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  • What should I consider before scheduling to come and pick a puppy?
    Ask yourself, and family, a few questions: Why do you want a Lab? Where do you live? In what conditions will the dog live? Do you have a fenced yard? What other pets do you own now? Breed? How many? Who will be the primary caretaker of the dog? How many hours a day will the dog be left alone? Labs are a very high energy breed and can take 2-3 years to get out of the "puppy stage" compared to other breeds. The AKC recommends that those looking to purchase a Lab understand that: Labs LOVE water They are hunting dogs but also very versatile who can do almost anything Training and obedience classes are highly recommended Color does not determine the character or health of the dog. This is done through responsible breeding and raising of Labs The Lab lifespan averages 10-12 years Even though they have short coats, they do shed. Be prepared to groom your Lab at least once per week and more during shedding! They are (in our opinion!) some of the best dogs ever and will give you so much love, fun, and friendship for their whole life! You can't beat a Lab!
  • Should I get a boy or a girl?
    This is a frequent question and a great one! Some believe that females will not display “alpha” behaviors and think that females are more passive and don’t take part in fighting over dominance, which could NOT be farther from the truth. Yes, little girls are precious, but it is through them in a pack the ranking is decided, and this can make females more independent and territorial. These traits also can make them more focused than males and they often become better work and hunting dogs. Females also tend to be easier to train and mature earlier than males. Male Labs tend to be more affectionate and attentive, and even demand more attention. A male Lab becomes very attached to his owners, and tend to be more dedicated, reliable and less temperamental. Males are also more easily motivated by food, words of praise and are so eager to please making training actually easier. With these loveable traits, males can tend to be more easily distracted than their female counterparts as they are always wanting to play! Either male or female, Labs make amazing family members and can do almost anything you ask them to! We love both our boys and girls, and we ensure that every one of our pups is shown love and are given the best opportunities early in life to become great dogs! The key to any puppy is to set boundaries and ensure proper training at an early age so that you and your pup can have years of happiness together!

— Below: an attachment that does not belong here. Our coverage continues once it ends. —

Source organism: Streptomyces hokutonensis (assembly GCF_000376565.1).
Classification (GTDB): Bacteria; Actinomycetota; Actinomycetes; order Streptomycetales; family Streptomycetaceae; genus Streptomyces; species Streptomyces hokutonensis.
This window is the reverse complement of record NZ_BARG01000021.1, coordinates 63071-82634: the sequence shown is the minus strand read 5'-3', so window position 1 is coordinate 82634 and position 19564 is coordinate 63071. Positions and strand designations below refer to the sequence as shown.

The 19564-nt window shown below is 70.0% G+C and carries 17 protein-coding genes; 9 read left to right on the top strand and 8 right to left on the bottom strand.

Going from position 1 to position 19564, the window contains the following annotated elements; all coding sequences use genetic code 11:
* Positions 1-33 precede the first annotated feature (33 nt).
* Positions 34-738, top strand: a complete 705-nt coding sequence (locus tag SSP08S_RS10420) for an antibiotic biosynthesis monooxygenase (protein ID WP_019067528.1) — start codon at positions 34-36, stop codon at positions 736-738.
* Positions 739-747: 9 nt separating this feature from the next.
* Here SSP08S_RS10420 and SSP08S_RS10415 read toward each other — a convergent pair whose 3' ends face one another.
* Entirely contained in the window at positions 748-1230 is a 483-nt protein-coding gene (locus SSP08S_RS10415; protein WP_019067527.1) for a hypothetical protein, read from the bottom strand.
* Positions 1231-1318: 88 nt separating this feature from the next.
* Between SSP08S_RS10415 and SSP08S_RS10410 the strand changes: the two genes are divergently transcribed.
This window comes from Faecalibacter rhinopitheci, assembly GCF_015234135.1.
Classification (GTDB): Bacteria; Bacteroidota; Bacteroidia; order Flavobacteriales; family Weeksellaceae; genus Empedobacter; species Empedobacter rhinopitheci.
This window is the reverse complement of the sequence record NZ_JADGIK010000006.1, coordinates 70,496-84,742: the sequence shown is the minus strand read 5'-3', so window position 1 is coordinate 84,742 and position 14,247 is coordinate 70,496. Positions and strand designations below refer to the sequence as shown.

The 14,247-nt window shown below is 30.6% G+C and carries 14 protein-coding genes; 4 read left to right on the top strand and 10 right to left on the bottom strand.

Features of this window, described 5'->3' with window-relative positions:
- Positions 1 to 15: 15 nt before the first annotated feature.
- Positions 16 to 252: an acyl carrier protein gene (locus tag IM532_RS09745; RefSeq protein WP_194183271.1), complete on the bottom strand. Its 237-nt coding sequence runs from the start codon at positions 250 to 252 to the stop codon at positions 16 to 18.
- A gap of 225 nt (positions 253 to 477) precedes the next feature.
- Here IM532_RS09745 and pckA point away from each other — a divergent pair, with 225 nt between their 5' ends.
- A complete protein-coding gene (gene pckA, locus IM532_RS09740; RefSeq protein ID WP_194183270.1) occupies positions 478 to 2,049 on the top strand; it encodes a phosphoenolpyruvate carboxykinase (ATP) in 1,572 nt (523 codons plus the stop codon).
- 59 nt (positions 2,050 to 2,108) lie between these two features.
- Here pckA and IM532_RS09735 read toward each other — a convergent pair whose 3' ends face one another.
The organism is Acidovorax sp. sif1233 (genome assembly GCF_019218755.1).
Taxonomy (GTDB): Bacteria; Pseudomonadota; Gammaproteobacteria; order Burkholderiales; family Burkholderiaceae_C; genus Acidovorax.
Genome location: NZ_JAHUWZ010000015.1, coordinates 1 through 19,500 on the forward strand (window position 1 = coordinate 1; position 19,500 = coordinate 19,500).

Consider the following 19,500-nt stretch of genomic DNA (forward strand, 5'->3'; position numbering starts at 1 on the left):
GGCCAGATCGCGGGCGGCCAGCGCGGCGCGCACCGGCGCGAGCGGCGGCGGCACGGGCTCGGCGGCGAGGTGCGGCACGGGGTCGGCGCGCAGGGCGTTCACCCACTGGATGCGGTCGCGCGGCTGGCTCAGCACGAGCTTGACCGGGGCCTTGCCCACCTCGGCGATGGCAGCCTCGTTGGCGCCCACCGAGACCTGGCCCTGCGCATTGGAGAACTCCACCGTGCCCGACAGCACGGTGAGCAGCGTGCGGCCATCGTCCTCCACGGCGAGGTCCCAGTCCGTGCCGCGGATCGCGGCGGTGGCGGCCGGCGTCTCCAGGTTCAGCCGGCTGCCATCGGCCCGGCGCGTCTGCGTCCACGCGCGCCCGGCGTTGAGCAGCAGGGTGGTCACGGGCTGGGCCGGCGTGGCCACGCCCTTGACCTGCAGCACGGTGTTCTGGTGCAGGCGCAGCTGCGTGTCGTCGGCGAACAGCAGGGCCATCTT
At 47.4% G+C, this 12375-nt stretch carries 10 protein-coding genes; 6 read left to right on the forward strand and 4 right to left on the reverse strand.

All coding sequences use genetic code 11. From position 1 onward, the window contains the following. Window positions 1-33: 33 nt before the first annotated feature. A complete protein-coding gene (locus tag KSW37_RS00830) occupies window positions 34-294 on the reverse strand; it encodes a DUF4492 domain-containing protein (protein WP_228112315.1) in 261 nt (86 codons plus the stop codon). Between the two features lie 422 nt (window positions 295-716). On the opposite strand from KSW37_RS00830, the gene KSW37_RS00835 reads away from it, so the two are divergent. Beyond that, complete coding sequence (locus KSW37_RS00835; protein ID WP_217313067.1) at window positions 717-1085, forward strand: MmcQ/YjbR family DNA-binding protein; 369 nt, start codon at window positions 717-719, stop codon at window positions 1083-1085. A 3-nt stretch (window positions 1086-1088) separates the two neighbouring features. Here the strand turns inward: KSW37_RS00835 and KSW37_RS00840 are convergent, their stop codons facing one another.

• When can I bring my puppy home?
    After 8 weeks our puppies are ready to come home with you! At H&H Farm our puppies stay with their mama until they are 8 weeks old. Studies have shown that those who leave their mothers prior to this are more likely to develop or display problems in behavior or temperament as adults. While some breeders will allow pups to leave earlier than 8 weeks, these pups are missing critical time with the mama to learn critical skills and behaviors that will carry it through life. Additionally, we want to ensure that our pups are completely weaned and growing well eating on their own so that their furever families can rest assured their puppy is ready and well adjusted for a long, happy, and healthy life with them!
  • You don't have any puppies available; how can I get a H & H Lab puppy??
    We have a wait list for our next litter. We will NOT breed our mama back-to-back so that we know she has time to fully recover from the stress of whelping through weaning her babies and can enjoy life, not just be a breeding dog even though she loves being a mama! To get on the waitlist simply email us at and ask to be placed on the list. We do go in order of contact with deposit to hold a pup. Once we confirm the next whelp date, we will reach out to let you know when to expect to come and pick out your new pup! We do go in order of receipt of deposit as to pick of the litter so if you are the first on the list and have placed a deposit you would get pick of the litter first!
  • Do you ship puppies?